• Incomplete Plan: While the streetscape plan is thorough in outlining the types of blocks we’ll see, it doesn’t tell us which style will be utilized where and those decisions may have impacts on BIA businesses.
  • Public Art: We would like to see plans for public art and creative lighting built into the design for Centre Street.
  • Crossings: We’d like to see creative crosswalks on Centre Street and a multi-use crossing and bike-activated signal should be added to the new bike route.
  • Pedestrian Safety: Curb extensions should be added for people walking north and south on Centre Street to improve safety by reducing crossing distance. Curb extensions provide an opportunity to introduce greenery and beauty into the project. A buffer space between the walking zone and moving vehicle traffic should be prioritized over space allocated to medians between vehicle traffic and the train where possible.
  • Speed Limit: The design speed for vehicles travelling on Centre Street should be 40 km/h or less. This will help to support businesses by slowing drivers to a speed that they can perceive and recognize the businesses they are travelling past, and maneuver safely to stop and support those businesses. It would also allow curb corner radii and lane widths to be tightened. Tight corner radii are an important feature for creating a village feel and ensuring the safety of people travelling on foot.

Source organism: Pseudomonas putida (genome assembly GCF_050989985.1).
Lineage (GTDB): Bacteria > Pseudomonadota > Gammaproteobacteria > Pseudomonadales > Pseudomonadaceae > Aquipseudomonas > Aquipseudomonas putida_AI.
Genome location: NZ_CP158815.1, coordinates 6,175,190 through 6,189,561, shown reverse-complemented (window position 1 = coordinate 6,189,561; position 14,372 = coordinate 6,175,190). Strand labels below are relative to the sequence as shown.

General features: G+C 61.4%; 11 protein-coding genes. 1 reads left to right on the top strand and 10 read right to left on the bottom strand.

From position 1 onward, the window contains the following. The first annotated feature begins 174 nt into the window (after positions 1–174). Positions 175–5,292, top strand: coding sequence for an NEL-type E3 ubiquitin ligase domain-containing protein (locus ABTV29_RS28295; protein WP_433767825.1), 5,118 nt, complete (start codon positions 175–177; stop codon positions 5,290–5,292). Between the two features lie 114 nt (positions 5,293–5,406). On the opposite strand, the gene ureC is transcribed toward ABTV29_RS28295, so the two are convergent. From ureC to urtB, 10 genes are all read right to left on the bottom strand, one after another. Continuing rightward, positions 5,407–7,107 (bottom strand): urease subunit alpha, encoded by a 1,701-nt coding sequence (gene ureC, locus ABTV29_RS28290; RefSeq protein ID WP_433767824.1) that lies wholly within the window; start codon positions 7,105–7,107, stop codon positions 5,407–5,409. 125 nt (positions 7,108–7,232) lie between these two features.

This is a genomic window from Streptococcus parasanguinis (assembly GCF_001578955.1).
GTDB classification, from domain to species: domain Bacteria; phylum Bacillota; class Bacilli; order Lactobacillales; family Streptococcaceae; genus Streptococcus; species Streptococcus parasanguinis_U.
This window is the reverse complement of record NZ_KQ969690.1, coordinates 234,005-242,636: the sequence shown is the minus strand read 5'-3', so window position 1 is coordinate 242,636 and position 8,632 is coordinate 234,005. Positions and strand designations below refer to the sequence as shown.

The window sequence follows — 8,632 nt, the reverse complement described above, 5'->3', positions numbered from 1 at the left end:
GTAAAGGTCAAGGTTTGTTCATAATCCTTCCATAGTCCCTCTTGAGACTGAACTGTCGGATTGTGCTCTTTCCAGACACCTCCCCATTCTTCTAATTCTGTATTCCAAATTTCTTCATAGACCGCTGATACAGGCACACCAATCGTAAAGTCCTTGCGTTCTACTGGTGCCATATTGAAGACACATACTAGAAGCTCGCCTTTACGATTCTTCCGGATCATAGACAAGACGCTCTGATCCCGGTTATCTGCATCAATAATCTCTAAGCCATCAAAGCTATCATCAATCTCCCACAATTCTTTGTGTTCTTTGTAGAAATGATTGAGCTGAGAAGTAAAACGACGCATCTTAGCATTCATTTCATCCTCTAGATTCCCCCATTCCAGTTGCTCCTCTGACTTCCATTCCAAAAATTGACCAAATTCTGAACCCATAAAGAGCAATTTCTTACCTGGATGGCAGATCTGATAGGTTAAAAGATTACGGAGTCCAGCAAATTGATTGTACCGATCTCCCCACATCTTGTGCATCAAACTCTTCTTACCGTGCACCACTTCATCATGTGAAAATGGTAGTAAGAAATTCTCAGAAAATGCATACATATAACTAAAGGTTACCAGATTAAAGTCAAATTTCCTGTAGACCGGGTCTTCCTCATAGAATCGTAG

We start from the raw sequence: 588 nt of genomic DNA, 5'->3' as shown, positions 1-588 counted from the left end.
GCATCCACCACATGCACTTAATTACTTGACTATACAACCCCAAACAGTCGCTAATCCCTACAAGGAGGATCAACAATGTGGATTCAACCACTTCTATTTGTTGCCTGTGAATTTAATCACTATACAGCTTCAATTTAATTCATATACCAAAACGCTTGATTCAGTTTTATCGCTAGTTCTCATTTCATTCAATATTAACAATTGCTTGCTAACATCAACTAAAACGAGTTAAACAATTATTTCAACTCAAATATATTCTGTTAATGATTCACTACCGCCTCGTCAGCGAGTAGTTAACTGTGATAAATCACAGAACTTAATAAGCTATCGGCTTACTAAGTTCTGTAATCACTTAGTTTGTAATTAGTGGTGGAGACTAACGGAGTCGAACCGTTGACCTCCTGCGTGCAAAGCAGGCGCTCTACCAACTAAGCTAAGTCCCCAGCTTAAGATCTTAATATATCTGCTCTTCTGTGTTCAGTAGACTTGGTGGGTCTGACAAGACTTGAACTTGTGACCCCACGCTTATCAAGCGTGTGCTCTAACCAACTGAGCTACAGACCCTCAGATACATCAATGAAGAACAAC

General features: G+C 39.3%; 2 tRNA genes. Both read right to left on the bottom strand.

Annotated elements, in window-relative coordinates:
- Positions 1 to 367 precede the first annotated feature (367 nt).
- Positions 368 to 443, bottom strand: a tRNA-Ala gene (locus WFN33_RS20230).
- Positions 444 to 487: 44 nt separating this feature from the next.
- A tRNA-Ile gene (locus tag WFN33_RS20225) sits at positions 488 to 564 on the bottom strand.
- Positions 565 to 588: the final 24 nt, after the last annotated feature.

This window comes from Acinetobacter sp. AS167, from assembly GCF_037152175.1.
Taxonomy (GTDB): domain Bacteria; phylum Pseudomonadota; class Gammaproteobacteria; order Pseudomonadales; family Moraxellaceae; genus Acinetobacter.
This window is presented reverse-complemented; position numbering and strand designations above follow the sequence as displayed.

• Vehicle Lane Widths: Tighter vehicle lane widths (3.3 m) will also reallocate some much-needed space to the pedestrian realm, particularly in constrained areas where pedestrian space is limited (more info: https://nacto.org/publication/urban-street-design-guide/street-design-elements/lane-width/).
  • 9th Avenue Station Design: While we acknowledge that the station design doesn’t necessarily fall within the scope of the streetscape plan, we are excited about the opportunity to make this unique neighbourhood-scale station an example of community/BIA brand integration. We are looking for ways to keep the station interesting, approachable, human-centric and integrated with the BIA brand and the natural setting/bluff passengers will have just seen coming from the south. Also acknowledging station naming is outside of the scope of this conversation, as always, we’re noting our wish that this station be called Crescent Heights Village station.
  • Property/Business Appropriation: As the Green Line may be appropriating two of our members’ properties and businesses, our request is that the business and property owners are offered fair and equitable value for their properties and businesses as well as any support the City can provide by way of relocation if desired.

Crescent Heights Village BIA Position: May 2020 Green Line Alignment